Research Article
Research Article
Neotype designation for Anaphes brevis Walker (Hymenoptera, Mymaridae)
expand article infoJohn T. Huber
‡ Natural Resources Canada, c/o Canadian National Collection of Insects, Ottawa, Canada
Open Access


A neotype for Anaphes brevis Walker (Hymenoptera: Mymaridae) is designated from among specimens reared in a laboratory culture on Lygus sp. (Hemiptera: Miridae). Based on specimens examined, the distribution of A. brevis extends west-east from UK (Wales) apparently as far as China and north-south from Germany to Morocco. The species also apparently occurs in North America.


France, Anaphes brevis, neotype, species description


Walker (1846) described Anaphes brevis as “A. fuscipenni affinis, alis limpidis latioribus”. This was one of seven species he described or redescribed and placed under Anaphes Haliday, and the only one mentioned as having been collected in France, in this case from the Forest of Fontainebleau (about 55 km south-south-east of Paris). Graham (1982) briefly discussed the species but could not locate any type material. Walker’s short description included only the fore wing feature, i.e., the clear, wider [than in fuscipennis] wings. This distinctive feature fits few species of Anaphes, as mentioned by Graham who determined that Walker’s specimen(s?) had been collected in late July, 1830 and noted that the species fits rather well the specimens misidentified by Debauche (1948) as A. fuscipennis Haliday. Consequently Graham listed A. fuscipennis sensu Debauche under A. ? brevis. Huber and Thuróczy (2018) illustrated specimens they identified as A. brevis that had been reared from Lygus sp. (Hemiptera: Miridae) in Spain, and placed 8 other nominal species in synonymy under it. One of them was described originally from California, USA, and the remainder from four countries in Europe (Austria, Germany, Italy and Romania). Anaphes brevis clearly belongs to subgenus Patasson Walker on the basis of the 2-segmented clava. As understood by Huber and Thuróczy (2018) and assuming their synonymy is correct the species is evidently quite widespread in Europe and is almost certainly an accidental introduction into North America. Because specimens of A. brevis have definitely been reared from at least one species of Lygus Hahn, which contains economically important pests in many crops (Schwartz and Foottit 1998), it is potentially important for biological control. Despite this, relatively few references mentioning the species name brevis exist because no one knew how to recognize the species. Because of its potential importance, a neotype is designated below to fix the name A. brevis objectively and with the express purpose of clarifying the taxonomic status of the species. If the original material is ever discovered, which is unlikely given Graham’s (1982) inability to find it despite his meticulous study of the Haliday (and Walker) collections, Article 75.8 of the International Code of Zoological Nomenclature applies.

Several corrections to Huber and Thuróczy (2018) are given here: P. 4, line 13 add a colon after “the names under 3 valid genera”; P. 4, line 23 should read “The great majority of Anaphes species were described from Europe”; P. 8, caption to Figure 2 should read “European type localities of Anaphes. See Tables ...”; P. 12, lines 8, 9, and 10, and P. 16, lines 11, 12 and 13, delete parentheses around Soyka and replace Synanaphes, Mymar and Ferrierella with Anaphes; P. 25, line 6, should read crassipennis Soyka, 1946a: 41 (Anaphes); P. 26, line 3 from bottom should read medius Soyka, 1946a: 40 (Anaphes); P. 27, line 13 should read ovipositor Soyka, 1946a: 41 (Anaphes); P. 27, lines 37 and 38 should be moved to just after line 19; P. 27, lines 39 and 40 should be moved to just after line 33; P. 68, caption to figure 33 should read “arrow indicates occipital groove”.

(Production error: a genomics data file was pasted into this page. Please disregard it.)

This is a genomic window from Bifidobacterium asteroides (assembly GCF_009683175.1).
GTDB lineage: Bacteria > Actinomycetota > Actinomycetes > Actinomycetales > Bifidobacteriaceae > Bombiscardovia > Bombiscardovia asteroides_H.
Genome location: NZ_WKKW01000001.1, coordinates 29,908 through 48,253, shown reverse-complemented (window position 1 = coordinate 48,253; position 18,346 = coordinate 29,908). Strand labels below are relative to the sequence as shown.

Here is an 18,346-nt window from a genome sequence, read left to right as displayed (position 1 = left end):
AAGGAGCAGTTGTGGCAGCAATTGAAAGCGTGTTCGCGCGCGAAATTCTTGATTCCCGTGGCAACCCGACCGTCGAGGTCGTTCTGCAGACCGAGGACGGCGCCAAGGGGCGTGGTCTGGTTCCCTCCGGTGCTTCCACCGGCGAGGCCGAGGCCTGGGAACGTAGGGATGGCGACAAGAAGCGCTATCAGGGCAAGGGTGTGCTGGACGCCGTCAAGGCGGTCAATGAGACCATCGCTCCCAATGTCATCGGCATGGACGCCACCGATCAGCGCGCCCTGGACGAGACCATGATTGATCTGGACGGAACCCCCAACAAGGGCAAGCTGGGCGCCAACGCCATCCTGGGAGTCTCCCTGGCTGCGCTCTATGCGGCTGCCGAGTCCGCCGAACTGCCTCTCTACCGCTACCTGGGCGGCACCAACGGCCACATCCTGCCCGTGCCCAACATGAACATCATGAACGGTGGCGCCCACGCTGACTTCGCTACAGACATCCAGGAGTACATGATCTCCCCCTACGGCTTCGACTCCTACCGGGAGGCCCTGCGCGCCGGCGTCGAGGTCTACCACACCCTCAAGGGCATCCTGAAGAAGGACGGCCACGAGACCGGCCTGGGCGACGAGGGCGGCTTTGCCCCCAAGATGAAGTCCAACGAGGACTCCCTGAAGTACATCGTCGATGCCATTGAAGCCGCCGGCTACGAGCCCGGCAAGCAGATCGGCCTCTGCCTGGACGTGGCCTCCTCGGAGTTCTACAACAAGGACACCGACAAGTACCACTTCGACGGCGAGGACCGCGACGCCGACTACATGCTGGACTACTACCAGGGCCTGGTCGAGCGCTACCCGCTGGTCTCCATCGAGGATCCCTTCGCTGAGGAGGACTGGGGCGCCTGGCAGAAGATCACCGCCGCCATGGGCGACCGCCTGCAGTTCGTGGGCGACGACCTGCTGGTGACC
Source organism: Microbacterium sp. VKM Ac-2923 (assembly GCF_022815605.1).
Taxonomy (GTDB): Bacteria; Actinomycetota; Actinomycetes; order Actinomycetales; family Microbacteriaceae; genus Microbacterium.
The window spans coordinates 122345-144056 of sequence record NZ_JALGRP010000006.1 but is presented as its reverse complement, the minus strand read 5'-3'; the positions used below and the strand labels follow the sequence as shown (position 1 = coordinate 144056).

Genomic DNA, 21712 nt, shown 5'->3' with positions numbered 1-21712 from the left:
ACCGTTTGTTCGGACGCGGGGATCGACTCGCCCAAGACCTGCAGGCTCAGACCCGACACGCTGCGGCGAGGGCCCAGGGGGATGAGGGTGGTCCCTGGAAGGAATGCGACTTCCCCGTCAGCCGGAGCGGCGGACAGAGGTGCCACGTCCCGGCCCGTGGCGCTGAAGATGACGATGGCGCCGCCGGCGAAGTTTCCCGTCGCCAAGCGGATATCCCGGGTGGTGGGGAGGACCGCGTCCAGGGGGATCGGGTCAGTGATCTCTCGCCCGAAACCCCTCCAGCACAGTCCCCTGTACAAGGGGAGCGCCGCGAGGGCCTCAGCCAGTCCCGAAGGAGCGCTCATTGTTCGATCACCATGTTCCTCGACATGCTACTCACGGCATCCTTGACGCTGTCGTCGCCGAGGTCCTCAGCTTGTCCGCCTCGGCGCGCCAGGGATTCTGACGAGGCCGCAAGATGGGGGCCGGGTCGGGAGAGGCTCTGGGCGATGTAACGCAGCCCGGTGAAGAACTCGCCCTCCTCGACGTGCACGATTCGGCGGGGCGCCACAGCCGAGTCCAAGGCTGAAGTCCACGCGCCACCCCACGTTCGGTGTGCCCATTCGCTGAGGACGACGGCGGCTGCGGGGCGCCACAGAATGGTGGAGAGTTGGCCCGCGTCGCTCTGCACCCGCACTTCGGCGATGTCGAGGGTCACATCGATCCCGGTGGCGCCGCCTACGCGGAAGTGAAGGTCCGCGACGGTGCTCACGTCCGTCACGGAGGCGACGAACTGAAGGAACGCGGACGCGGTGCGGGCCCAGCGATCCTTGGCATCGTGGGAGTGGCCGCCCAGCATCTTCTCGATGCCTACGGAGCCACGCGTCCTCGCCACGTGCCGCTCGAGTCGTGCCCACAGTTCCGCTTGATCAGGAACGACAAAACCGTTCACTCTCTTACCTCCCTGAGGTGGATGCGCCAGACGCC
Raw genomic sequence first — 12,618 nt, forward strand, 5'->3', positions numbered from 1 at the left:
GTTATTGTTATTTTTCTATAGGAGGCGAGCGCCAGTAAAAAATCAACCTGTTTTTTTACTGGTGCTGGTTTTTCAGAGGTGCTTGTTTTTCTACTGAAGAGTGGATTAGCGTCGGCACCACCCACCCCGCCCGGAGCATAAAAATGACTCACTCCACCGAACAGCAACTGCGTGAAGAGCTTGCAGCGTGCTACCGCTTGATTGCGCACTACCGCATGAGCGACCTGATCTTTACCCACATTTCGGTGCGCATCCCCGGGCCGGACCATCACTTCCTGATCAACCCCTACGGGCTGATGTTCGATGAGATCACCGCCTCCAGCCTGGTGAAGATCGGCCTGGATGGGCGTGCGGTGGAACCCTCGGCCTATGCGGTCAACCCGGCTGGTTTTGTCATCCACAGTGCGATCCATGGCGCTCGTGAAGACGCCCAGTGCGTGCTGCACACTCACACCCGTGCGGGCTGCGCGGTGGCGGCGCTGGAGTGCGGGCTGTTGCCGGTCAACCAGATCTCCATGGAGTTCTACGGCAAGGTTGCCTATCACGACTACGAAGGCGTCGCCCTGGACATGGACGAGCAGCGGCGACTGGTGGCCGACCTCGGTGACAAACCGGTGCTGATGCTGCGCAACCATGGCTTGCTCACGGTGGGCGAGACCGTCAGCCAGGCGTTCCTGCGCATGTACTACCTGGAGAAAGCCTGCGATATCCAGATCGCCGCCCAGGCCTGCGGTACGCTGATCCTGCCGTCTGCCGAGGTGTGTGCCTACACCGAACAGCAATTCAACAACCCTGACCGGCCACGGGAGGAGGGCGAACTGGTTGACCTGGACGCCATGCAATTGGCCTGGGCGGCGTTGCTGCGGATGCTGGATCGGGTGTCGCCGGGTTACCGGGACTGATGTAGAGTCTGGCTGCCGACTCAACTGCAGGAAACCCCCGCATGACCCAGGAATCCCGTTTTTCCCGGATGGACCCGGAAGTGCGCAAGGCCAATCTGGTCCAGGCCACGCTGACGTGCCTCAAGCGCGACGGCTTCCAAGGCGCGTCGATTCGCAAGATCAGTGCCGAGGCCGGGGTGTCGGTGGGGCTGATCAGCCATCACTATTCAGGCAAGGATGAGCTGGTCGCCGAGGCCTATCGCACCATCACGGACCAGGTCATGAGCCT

Specimens preserved in ethanol were obtained from the European Parasite Laboratory, ARS, USDA, Orgerus-Béhoust, Yvelines, France. The specimens, including the neotype, had been reared from Lygus sp. in a laboratory culture. The original host and host plant, based on label data, apparently was Lygus sp. on stems of Matricaria sp. Several specimens were cleared and slide mounted in Canada balsam for photography. The remainder were card mounted after critical point drying. Slide-mounted specimens were photographed with a ProgRes C14plus digital camera attached to a Nikon Eclipse E800 compound microscope, and the resulting layers were combined electronically using Zerene Stacker and the images enhanced as needed with Adobe Photoshop (no retouching of the neotype was done). The neotype was measured at 100× magnification using a Leitz stereoscope fitted with an ocular micrometer. Measurements are given in micrometers. The specimens examined are deposited in two institutions:

BMNH Natural History Museum, London, England;

CNC Canadian National Collection of Insects, Arachnids and Nematodes, Ottawa, Ontario, Canada.


Anaphes brevis Walker, 1846

Figs 1, 2, 3, 4–6, 7–9, 10–11

Anaphes brevis Walker, 1846: 52 (original description); Graham 1982: 214 (diagnosis, discussion [as Anaphes ?brevis]); Huber and Thuróczy 2018: 28 (catalogue), 46 (key).

Type material

Neotype ♀ (BMNH) here designated to avoid ambiguity about the identity of this species, whose type material is lost (Graham 1982). The neotype (Fig. 1) is card mounted and in good condition but faded to brown, with 4 labels: 1. “FRANCE Yvelines Behoust vi.1987”. 2. “D. Coutinot Vial 2. F3 lab. culture”. 3. “ex Lygus eggs. CIE A19211”. 4. “NEOTYPE ♀ Anaphes brevis Walker”.

Figure 1. 

Anaphes brevis, neotype, habitus. Scale bar: 500 μm.

Type locality

France, Yvelines, Béhoust, which is about 100 km from Walker’s original collecting locality (Fontainbleau Forest). The neotype is designated from among specimens near the type locality rather than from among specimens reared in Spain (illustrated in Huber and Thuróczy 2018, figs 32–49), relatively far from the type locality. It is deposited in the institution (BMNH) where many of Walker’s primary types of Chalcidoidea are located. The slide mounted specimens illustrated (Figs 211) came from the same laboratory culture as the neotype.

Figures 2, 3. 

Anaphes brevis, head. 2 anterior 3 posterior. Scale bars: 100 μm.

Species diagnosis